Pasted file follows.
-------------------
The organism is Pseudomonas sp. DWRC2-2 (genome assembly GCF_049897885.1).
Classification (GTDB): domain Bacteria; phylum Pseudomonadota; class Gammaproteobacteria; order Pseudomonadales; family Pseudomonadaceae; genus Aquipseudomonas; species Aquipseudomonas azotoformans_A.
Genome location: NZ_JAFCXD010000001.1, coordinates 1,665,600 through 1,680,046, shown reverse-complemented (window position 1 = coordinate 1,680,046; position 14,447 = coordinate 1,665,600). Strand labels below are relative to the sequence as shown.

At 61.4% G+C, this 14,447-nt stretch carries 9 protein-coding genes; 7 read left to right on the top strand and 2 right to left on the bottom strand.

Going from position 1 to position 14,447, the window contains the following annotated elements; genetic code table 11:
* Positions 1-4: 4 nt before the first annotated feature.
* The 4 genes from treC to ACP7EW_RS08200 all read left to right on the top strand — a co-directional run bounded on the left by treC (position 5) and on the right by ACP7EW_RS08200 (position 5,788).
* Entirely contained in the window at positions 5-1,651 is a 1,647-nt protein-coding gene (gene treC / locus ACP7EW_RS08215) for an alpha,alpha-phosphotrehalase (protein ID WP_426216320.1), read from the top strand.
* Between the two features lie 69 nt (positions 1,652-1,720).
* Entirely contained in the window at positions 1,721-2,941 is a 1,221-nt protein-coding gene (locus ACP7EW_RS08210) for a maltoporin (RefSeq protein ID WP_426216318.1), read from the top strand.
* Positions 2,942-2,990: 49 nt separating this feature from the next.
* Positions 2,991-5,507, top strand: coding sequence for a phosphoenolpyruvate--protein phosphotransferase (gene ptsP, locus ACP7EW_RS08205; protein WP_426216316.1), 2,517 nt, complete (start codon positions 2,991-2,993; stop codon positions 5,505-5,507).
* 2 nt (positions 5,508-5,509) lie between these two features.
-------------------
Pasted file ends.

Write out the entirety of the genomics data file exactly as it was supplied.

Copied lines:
The organism is Pseudomonas sp. DWRC2-2 (genome assembly GCF_049897885.1).
Classification (GTDB): domain Bacteria; phylum Pseudomonadota; class Gammaproteobacteria; order Pseudomonadales; family Pseudomonadaceae; genus Aquipseudomonas; species Aquipseudomonas azotoformans_A.
Genome location: NZ_JAFCXD010000001.1, coordinates 1,665,600 through 1,680,046, shown reverse-complemented (window position 1 = coordinate 1,680,046; position 14,447 = coordinate 1,665,600). Strand labels below are relative to the sequence as shown.

At 61.4% G+C, this 14,447-nt stretch carries 9 protein-coding genes; 7 read left to right on the top strand and 2 right to left on the bottom strand.

Going from position 1 to position 14,447, the window contains the following annotated elements; genetic code table 11:
* Positions 1-4: 4 nt before the first annotated feature.
* The 4 genes from treC to ACP7EW_RS08200 all read left to right on the top strand — a co-directional run bounded on the left by treC (position 5) and on the right by ACP7EW_RS08200 (position 5,788).
* Entirely contained in the window at positions 5-1,651 is a 1,647-nt protein-coding gene (gene treC / locus ACP7EW_RS08215) for an alpha,alpha-phosphotrehalase (protein ID WP_426216320.1), read from the top strand.
* Between the two features lie 69 nt (positions 1,652-1,720).
* Entirely contained in the window at positions 1,721-2,941 is a 1,221-nt protein-coding gene (locus ACP7EW_RS08210) for a maltoporin (RefSeq protein ID WP_426216318.1), read from the top strand.
* Positions 2,942-2,990: 49 nt separating this feature from the next.
* Positions 2,991-5,507, top strand: coding sequence for a phosphoenolpyruvate--protein phosphotransferase (gene ptsP, locus ACP7EW_RS08205; protein WP_426216316.1), 2,517 nt, complete (start codon positions 2,991-2,993; stop codon positions 5,505-5,507).
* 2 nt (positions 5,508-5,509) lie between these two features.